Soy Good - At least according to U of G Researcher

Thursday, November 16, 2006

Written by Kasia Kaluzny

Soy foods have recently received a great deal of attention because they contain isoflavones, which belong to the phytoestrogen class. Isoflavones are found almost exclusively in legumes, with soybeans having the most abundant source. Although isoflavones are strikingly similar in chemical structure to mammalian estrogens, they do not function in exactly the same way. Isoflavones from soybeans have been shown in many studies to prevent and/or treat the development of cancer, menopausal symptoms, heart disease, and osteoporosis. But can isoflavones have negative effects on men, such as interference with their normal reproductive hormones?

“There is no scientific basis for those claims,” says University of Guelph research Dr. Alison Duncan.

In her research, Duncan found that quite the opposite was true - soy consumption was beneficial to even healthy young males. Her studies carefully measured the levels of testosterone, estrogen, and other hormones in volunteers who consumed soy protein.

“The changes in these hormones were not to the extent that would have any effects on fertility,” Duncan reported.

Duncan’s research, published in a recent edition of the American Journal of Clinical Nutrition, has also shown that consumption of both low and high isoflavone-containing soy protein by men regulated the concentration of fats and cholesterol found in their blood in such a way to reduce the risk of cardiovascular disease.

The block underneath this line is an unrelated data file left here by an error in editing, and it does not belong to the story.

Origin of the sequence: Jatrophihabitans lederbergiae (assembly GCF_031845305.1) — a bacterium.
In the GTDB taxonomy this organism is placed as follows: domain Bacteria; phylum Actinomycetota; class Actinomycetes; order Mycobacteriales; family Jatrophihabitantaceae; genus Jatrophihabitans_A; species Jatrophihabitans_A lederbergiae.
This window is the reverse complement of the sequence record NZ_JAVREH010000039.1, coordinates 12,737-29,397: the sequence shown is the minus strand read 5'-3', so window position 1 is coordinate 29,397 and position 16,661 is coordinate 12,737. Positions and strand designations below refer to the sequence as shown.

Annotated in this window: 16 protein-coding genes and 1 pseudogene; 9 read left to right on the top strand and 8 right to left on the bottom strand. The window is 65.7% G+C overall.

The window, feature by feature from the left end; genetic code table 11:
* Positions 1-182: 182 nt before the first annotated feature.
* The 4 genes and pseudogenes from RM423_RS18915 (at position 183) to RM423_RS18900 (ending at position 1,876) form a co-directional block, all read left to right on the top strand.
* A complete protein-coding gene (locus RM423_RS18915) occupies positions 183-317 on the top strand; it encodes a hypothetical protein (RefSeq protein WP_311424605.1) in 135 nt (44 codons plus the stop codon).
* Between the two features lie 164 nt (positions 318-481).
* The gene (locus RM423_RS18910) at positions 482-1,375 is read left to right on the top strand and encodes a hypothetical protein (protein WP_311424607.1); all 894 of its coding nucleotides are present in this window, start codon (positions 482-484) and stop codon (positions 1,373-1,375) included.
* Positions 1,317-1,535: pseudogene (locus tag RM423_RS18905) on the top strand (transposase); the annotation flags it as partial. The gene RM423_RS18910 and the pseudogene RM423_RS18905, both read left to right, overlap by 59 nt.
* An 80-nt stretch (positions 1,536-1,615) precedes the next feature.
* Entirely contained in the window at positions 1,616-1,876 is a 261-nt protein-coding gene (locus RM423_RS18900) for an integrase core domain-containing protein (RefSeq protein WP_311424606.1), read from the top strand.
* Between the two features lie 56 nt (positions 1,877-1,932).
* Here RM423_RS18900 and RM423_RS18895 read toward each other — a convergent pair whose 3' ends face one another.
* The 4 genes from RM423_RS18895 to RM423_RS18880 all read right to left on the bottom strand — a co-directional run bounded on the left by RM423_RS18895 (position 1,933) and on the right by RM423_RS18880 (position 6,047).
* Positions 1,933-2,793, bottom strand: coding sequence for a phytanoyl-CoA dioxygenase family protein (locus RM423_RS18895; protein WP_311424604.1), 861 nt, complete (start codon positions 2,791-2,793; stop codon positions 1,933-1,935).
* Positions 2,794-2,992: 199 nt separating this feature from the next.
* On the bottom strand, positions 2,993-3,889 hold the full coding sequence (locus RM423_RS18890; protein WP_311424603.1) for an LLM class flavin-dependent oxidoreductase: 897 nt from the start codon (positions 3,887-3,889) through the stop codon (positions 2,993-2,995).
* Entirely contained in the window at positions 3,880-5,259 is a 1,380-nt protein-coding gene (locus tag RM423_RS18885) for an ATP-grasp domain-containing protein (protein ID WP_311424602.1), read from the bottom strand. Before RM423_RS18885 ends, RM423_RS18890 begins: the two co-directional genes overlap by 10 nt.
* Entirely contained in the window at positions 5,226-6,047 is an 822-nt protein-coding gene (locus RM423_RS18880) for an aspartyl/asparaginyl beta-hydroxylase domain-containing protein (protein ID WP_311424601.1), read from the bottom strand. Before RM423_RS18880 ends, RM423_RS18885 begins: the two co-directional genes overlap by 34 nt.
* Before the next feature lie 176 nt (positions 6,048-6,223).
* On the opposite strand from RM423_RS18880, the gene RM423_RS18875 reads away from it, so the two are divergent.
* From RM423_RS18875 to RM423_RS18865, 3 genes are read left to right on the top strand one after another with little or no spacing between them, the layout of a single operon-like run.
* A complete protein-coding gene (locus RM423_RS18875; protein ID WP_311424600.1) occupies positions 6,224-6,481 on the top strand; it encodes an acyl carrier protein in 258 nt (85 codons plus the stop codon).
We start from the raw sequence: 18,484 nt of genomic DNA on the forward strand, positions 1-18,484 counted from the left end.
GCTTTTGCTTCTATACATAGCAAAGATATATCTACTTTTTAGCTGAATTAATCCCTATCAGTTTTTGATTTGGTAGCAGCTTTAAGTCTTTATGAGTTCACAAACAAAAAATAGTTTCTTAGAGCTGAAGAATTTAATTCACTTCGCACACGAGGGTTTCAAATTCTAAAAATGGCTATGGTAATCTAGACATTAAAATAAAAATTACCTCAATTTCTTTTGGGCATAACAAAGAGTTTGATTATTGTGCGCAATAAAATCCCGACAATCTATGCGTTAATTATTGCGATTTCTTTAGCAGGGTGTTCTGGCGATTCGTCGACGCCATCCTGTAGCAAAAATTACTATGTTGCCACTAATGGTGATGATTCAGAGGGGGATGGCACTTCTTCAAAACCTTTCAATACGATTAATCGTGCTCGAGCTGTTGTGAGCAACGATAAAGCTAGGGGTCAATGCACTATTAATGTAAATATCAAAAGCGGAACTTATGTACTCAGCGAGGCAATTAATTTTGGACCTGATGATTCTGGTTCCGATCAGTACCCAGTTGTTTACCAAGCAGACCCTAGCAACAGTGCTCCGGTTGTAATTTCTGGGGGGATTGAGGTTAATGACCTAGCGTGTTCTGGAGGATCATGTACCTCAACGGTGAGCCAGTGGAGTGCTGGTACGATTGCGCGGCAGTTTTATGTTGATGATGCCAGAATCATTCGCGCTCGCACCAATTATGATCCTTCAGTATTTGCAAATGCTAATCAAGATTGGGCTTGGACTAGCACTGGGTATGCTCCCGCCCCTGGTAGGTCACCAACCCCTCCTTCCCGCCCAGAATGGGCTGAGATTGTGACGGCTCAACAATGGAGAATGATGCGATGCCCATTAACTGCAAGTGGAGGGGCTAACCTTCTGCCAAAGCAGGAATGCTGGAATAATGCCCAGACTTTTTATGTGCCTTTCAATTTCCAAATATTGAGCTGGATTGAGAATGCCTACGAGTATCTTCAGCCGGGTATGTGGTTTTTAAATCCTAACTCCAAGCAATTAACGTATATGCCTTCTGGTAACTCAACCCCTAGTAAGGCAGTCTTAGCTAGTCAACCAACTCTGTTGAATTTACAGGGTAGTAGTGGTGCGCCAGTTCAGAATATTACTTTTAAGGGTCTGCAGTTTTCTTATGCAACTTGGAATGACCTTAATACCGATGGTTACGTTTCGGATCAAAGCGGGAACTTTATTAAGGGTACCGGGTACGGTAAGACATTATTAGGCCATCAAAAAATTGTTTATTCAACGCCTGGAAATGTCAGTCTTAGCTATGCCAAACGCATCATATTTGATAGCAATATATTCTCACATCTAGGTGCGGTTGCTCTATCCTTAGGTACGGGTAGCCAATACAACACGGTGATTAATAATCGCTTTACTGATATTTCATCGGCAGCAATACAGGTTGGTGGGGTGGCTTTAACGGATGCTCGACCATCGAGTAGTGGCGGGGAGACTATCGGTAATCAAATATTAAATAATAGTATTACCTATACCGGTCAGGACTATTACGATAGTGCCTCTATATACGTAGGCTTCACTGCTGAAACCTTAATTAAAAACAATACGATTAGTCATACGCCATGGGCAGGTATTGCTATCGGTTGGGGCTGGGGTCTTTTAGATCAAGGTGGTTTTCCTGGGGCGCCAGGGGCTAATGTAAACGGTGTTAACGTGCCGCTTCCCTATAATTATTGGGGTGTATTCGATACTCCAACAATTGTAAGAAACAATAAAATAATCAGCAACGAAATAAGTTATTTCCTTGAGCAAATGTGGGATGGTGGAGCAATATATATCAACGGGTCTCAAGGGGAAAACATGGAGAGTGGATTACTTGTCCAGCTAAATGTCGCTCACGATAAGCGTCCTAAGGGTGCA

The observation that Asian men who consume more soy have lower risk of developing prostate cancer prompted Duncan to also investigate this phenomenon in more detail. The study, published in 2005 in the Journal of Nutrition, was designed to examine the hormonal effects of soy protein consumption on healthy men aged 20-40 years. Results showed that soy protein has potential to contribute toward prostate cancer prevention. However, the study also indicated that more research needed to be conducted in order to gain a fuller understanding of how soy protein-induced hormonal changes relate to prostate cancer risk and what level of isoflavone consumption is most effective.

In the mean time, Duncan is actively promoting the health benefits of soy to both men and women, speaking to the public at the Royal Agricultural Winter Fair in Toronto last Saturday.

“I think that soy is a wonderful addition to a healthy diet,” said Duncan. “I would recommend that everyone consider adding soy to their diet.”

She explained that soy should not be the only food people eat, but that it is important to practice moderation and have a varied diet. Soybeans can be eaten cooked, or converted to other products such as soy sauce, miso, tofu, soy milk, flour, oil, as well as meat-mimicking products such as veggie dogs. Duncan claims that all these products can fit into an overall healthy diet that focuses on moderation and variety. Other beneficial properties of soybeans aside from isoflavones include their low fat, high protein, high fibre, and high vitamin B1 and B2 content.

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